Although across the years Anderson had introduced numerous innovations in order to perfect his puppetry technique, coining the term Supermarianation to describe it, he remained professionally stifled and dissatisfied with his pioneering achievements, always thinking, “Why am I working with puppets, why can’t I work with actors and do the thing properly?”

After two more Supermarianation classics, Captain Scarlet (1967) and Joe 90 (1968), Anderson finally got his wish and moved into the live action arena with the blessing and financial backing of Lew Grade. Testament to Anderson’s genius, his first two live action shows for television, UFO (1970) – in which for the first time he broached adult themes like drug abuse – and Space 1999 (1975) were once again instant cult hits.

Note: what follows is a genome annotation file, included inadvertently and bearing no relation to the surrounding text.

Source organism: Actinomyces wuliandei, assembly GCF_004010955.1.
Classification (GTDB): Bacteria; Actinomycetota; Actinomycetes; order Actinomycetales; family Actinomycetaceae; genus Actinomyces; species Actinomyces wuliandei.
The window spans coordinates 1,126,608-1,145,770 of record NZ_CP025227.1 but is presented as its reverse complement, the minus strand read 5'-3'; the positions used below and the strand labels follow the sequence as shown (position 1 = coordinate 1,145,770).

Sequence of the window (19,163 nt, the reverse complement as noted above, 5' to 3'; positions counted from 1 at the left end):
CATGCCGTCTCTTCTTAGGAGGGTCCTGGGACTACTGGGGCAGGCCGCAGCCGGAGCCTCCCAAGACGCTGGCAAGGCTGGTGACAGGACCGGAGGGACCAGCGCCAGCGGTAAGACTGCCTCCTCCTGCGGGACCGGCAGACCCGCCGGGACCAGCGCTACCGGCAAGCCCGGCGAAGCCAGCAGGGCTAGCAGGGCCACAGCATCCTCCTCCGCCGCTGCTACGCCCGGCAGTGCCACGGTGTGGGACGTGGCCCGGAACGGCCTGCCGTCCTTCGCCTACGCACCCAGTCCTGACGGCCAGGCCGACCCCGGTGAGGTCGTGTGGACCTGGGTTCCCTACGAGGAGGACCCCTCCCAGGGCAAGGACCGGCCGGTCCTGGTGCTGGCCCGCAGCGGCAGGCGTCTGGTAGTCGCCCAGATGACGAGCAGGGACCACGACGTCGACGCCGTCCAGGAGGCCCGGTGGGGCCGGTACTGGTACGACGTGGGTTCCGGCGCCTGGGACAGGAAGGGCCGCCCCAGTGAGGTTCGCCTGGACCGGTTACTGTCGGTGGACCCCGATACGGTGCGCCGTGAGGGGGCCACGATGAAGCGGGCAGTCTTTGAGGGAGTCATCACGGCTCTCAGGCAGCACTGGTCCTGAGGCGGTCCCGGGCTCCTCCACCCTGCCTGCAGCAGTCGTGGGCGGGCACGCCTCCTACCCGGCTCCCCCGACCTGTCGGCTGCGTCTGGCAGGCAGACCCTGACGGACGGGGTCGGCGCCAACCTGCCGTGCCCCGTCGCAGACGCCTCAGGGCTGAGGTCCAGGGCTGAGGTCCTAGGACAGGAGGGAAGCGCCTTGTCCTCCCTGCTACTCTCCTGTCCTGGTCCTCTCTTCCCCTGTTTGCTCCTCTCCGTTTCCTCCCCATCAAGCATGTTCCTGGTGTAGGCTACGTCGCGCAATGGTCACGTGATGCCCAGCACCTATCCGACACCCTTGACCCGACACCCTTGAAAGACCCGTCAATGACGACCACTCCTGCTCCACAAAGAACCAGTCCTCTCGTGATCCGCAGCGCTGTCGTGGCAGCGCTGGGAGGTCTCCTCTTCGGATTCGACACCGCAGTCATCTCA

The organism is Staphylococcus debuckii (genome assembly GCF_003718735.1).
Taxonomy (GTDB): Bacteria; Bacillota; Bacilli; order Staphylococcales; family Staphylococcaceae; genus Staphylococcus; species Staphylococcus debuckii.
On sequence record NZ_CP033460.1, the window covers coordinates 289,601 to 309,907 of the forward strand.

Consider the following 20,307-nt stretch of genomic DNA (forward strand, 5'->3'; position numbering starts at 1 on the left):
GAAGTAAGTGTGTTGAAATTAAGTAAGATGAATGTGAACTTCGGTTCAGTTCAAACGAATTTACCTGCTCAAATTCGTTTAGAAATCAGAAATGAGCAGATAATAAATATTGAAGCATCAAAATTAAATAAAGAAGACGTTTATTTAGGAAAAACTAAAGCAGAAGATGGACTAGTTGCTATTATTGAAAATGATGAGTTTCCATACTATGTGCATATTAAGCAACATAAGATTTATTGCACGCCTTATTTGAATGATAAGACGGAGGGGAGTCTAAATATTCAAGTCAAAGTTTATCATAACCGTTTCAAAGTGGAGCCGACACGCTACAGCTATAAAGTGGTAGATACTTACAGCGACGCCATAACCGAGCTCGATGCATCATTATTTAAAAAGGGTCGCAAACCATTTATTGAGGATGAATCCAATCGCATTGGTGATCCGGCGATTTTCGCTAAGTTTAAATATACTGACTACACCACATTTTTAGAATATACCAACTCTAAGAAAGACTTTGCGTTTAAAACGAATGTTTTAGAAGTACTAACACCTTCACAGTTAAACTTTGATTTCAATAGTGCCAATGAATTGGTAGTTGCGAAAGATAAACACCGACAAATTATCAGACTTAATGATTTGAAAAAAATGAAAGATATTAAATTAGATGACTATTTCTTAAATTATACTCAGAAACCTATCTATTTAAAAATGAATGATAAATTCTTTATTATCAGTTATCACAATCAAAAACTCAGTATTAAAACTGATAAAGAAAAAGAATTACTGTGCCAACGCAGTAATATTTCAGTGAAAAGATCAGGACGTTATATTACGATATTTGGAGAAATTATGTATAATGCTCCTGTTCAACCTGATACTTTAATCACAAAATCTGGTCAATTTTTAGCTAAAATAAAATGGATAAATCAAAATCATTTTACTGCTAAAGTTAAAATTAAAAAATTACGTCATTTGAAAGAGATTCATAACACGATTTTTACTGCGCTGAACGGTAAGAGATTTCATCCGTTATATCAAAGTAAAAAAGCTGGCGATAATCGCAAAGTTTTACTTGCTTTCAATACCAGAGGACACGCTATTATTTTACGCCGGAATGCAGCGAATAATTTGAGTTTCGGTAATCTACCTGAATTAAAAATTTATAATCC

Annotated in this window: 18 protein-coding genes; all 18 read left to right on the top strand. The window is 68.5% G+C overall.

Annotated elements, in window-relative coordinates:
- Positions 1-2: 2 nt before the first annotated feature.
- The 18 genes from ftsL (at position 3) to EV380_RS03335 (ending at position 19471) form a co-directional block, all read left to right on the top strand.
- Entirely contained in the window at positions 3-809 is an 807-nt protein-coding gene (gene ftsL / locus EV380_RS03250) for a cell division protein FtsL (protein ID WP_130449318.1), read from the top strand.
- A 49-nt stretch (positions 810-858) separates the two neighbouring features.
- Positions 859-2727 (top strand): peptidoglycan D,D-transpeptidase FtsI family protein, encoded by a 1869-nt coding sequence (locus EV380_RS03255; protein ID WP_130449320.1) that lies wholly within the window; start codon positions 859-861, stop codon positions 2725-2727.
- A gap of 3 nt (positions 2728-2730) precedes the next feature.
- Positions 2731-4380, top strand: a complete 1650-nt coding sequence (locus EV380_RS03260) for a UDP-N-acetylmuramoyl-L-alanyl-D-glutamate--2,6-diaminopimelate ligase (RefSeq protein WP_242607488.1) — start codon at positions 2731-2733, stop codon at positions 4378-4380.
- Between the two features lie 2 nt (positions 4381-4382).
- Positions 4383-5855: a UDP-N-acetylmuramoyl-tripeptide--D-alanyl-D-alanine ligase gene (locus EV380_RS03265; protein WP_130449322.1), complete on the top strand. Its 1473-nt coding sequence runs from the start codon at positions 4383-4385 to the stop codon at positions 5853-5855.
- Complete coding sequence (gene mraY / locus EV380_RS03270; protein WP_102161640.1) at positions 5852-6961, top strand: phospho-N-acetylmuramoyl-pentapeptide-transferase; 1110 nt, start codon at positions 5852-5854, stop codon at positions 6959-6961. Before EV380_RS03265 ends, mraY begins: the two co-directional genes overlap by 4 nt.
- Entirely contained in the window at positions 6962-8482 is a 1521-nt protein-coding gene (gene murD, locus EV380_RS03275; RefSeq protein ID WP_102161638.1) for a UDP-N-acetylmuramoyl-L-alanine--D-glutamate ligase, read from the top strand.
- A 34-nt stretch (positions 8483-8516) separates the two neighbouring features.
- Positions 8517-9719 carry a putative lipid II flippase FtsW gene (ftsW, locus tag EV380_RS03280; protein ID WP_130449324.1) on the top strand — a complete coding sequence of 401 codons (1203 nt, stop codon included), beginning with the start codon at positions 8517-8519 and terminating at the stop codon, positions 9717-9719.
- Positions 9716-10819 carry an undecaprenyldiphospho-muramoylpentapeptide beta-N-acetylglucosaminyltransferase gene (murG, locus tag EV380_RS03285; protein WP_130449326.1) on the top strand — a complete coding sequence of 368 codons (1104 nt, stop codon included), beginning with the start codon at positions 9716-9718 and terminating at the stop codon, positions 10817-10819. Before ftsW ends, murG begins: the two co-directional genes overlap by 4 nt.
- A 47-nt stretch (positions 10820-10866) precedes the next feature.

But at the time of Anderson’s greatest success his private life was in chaos. His volatile marriage to Sylvia (famously the voice behind Thunderbird’s Lady Penelope) was crumbling. In a last-ditch effort to save it he bought an expensive house without selling his first home first, and when the property market crashed he was left in financial crisis. The couple eventually divorced in 1975 and so acrimonious was it the pair were never to speak to one another again. “As far as I am concerned.” Anderson once said. “She no longer exists.”